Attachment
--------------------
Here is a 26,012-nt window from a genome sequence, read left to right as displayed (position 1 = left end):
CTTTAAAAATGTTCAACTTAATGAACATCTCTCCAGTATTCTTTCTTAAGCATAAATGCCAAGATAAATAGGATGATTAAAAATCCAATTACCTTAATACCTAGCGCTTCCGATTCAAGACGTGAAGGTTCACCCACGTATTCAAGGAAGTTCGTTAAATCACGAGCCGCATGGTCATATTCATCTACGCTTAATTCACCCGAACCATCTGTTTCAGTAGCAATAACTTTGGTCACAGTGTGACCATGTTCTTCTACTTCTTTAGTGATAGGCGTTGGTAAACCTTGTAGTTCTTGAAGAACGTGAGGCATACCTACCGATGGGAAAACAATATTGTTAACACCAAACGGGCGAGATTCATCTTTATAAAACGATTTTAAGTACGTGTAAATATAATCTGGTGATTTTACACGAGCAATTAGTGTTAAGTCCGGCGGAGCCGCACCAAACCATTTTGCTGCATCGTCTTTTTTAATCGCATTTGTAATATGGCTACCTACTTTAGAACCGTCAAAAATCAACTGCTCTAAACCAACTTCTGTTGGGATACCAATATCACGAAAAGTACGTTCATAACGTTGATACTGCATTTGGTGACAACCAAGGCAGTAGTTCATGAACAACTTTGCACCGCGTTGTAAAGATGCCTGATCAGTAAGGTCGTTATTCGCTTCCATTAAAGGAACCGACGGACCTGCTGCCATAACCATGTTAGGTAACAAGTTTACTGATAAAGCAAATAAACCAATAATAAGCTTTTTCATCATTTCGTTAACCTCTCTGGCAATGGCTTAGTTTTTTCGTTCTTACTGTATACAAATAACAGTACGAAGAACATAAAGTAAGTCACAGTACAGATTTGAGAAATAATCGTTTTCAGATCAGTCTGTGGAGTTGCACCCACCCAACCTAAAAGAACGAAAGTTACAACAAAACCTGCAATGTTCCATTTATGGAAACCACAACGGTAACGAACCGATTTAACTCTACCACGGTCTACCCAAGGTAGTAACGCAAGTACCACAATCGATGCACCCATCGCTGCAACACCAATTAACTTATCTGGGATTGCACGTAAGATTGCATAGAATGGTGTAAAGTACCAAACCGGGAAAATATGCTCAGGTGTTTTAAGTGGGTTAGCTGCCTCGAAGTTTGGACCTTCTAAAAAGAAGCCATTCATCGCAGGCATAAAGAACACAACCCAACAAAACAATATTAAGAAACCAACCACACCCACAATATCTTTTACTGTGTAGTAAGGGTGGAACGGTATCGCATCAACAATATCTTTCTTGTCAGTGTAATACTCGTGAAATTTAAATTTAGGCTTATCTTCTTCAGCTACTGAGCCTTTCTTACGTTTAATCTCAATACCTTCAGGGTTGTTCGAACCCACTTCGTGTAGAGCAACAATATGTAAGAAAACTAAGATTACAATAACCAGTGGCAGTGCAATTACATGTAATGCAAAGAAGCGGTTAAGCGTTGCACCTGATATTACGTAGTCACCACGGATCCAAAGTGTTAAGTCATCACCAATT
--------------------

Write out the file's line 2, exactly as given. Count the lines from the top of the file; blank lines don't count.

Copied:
CTTTAAAAATGTTCAACTTAATGAACATCTCTCCAGTATTCTTTCTTAAGCATAAATGCCAAGATAAATAGGATGATTAAAAATCCAATTACCTTAATACCTAGCGCTTCCGATTCAAGACGTGAAGGTTCACCCACGTATTCAAGGAAGTTCGTTAAATCACGAGCCGCATGGTCATATTCATCTACGCTTAATTCACCCGAACCATCTGTTTCAGTAGCAATAACTTTGGTCACAGTGTGACCATGTTCTTCTACTTCTTTAGTGATAGGCGTTGGTAAACCTTGTAGTTCTTGAAGAACGTGAGGCATACCTACCGATGGGAAAACAATATTGTTAACACCAAACGGGCGAGATTCATCTTTATAAAACGATTTTAAGTACGTGTAAATATAATCTGGTGATTTTACACGAGCAATTAGTGTTAAGTCCGGCGGAGCCGCACCAAACCATTTTGCTGCATCGTCTTTTTTAATCGCATTTGTAATATGGCTACCTACTTTAGAACCGTCAAAAATCAACTGCTCTAAACCAACTTCTGTTGGGATACCAATATCACGAAAAGTACGTTCATAACGTTGATACTGCATTTGGTGACAACCAAGGCAGTAGTTCATGAACAACTTTGCACCGCGTTGTAAAGATGCCTGATCAGTAAGGTCGTTATTCGCTTCCATTAAAGGAACCGACGGACCTGCTGCCATAACCATGTTAGGTAACAAGTTTACTGATAAAGCAAATAAACCAATAATAAGCTTTTTCATCATTTCGTTAACCTCTCTGGCAATGGCTTAGTTTTTTCGTTCTTACTGTATACAAATAACAGTACGAAGAACATAAAGTAAGTCACAGTACAGATTTGAGAAATAATCGTTTTCAGATCAGTCTGTGGAGTTGCACCCACCCAACCTAAAAGAACGAAAGTTACAACAAAACCTGCAATGTTCCATTTATGGAAACCACAACGGTAACGAACCGATTTAACTCTACCACGGTCTACCCAAGGTAGTAACGCAAGTACCACAATCGATGCACCCATCGCTGCAACACCAATTAACTTATCTGGGATTGCACGTAAGATTGCATAGAATGGTGTAAAGTACCAAACCGGGAAAATATGCTCAGGTGTTTTAAGTGGGTTAGCTGCCTCGAAGTTTGGACCTTCTAAAAAGAAGCCATTCATCGCAGGCATAAAGAACACAACCCAACAAAACAATATTAAGAAACCAACCACACCCACAATATCTTTTACTGTGTAGTAAGGGTGGAACGGTATCGCATCAACAATATCTTTCTTGTCAGTGTAATACTCGTGAAATTTAAATTTAGGCTTATCTTCTTCAGCTACTGAGCCTTTCTTACGTTTAATCTCAATACCTTCAGGGTTGTTCGAACCCACTTCGTGTAGAGCAACAATATGTAAGAAAACTAAGATTACAATAACCAGTGGCAGTGCAATTACATGTAATGCAAAGAAGCGGTTAAGCGTTGCACCTGATATTACGTAGTCACCACGGATCCAAAGTGTTAAGTCATCACCAATT